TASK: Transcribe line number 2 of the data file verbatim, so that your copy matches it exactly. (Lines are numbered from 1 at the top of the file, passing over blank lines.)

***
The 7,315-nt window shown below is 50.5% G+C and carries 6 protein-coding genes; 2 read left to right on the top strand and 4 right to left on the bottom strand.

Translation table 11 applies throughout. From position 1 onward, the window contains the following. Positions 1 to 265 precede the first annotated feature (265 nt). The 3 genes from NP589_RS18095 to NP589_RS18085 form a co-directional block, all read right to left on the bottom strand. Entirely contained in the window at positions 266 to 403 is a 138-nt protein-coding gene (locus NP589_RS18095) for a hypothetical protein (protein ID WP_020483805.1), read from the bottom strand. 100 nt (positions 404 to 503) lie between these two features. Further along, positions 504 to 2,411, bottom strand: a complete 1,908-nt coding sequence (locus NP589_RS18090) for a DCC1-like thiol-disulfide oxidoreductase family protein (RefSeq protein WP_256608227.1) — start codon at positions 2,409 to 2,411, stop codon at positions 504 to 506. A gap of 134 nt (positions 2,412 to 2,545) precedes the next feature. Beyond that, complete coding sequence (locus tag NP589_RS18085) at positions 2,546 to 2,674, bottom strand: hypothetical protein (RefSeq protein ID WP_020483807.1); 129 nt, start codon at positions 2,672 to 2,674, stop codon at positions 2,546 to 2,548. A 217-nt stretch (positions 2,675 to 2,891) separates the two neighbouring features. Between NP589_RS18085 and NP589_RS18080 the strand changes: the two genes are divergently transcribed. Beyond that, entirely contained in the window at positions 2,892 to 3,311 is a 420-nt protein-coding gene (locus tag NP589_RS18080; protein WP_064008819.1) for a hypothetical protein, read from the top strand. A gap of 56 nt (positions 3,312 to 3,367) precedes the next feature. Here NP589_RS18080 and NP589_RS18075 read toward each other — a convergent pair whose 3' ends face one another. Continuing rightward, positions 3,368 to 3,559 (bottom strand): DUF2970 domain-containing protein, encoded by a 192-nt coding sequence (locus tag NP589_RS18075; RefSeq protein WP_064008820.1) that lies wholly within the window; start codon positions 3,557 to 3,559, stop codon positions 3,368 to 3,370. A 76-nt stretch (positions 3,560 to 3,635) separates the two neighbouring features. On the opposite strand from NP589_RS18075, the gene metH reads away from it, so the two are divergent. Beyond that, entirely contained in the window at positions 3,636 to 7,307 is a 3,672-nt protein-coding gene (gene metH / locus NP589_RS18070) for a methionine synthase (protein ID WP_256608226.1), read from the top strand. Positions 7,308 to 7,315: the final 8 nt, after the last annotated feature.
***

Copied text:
Translation table 11 applies throughout. From position 1 onward, the window contains the following. Positions 1 to 265 precede the first annotated feature (265 nt). The 3 genes from NP589_RS18095 to NP589_RS18085 form a co-directional block, all read right to left on the bottom strand. Entirely contained in the window at positions 266 to 403 is a 138-nt protein-coding gene (locus NP589_RS18095) for a hypothetical protein (protein ID WP_020483805.1), read from the bottom strand. 100 nt (positions 404 to 503) lie between these two features. Further along, positions 504 to 2,411, bottom strand: a complete 1,908-nt coding sequence (locus NP589_RS18090) for a DCC1-like thiol-disulfide oxidoreductase family protein (RefSeq protein WP_256608227.1) — start codon at positions 2,409 to 2,411, stop codon at positions 504 to 506. A gap of 134 nt (positions 2,412 to 2,545) precedes the next feature. Beyond that, complete coding sequence (locus tag NP589_RS18085) at positions 2,546 to 2,674, bottom strand: hypothetical protein (RefSeq protein ID WP_020483807.1); 129 nt, start codon at positions 2,672 to 2,674, stop codon at positions 2,546 to 2,548. A 217-nt stretch (positions 2,675 to 2,891) separates the two neighbouring features. Between NP589_RS18085 and NP589_RS18080 the strand changes: the two genes are divergently transcribed. Beyond that, entirely contained in the window at positions 2,892 to 3,311 is a 420-nt protein-coding gene (locus tag NP589_RS18080; protein WP_064008819.1) for a hypothetical protein, read from the top strand. A gap of 56 nt (positions 3,312 to 3,367) precedes the next feature. Here NP589_RS18080 and NP589_RS18075 read toward each other — a convergent pair whose 3' ends face one another. Continuing rightward, positions 3,368 to 3,559 (bottom strand): DUF2970 domain-containing protein, encoded by a 192-nt coding sequence (locus tag NP589_RS18075; RefSeq protein WP_064008820.1) that lies wholly within the window; start codon positions 3,557 to 3,559, stop codon positions 3,368 to 3,370. A 76-nt stretch (positions 3,560 to 3,635) separates the two neighbouring features. On the opposite strand from NP589_RS18075, the gene metH reads away from it, so the two are divergent. Beyond that, entirely contained in the window at positions 3,636 to 7,307 is a 3,672-nt protein-coding gene (gene metH / locus NP589_RS18070) for a methionine synthase (protein ID WP_256608226.1), read from the top strand. Positions 7,308 to 7,315: the final 8 nt, after the last annotated feature.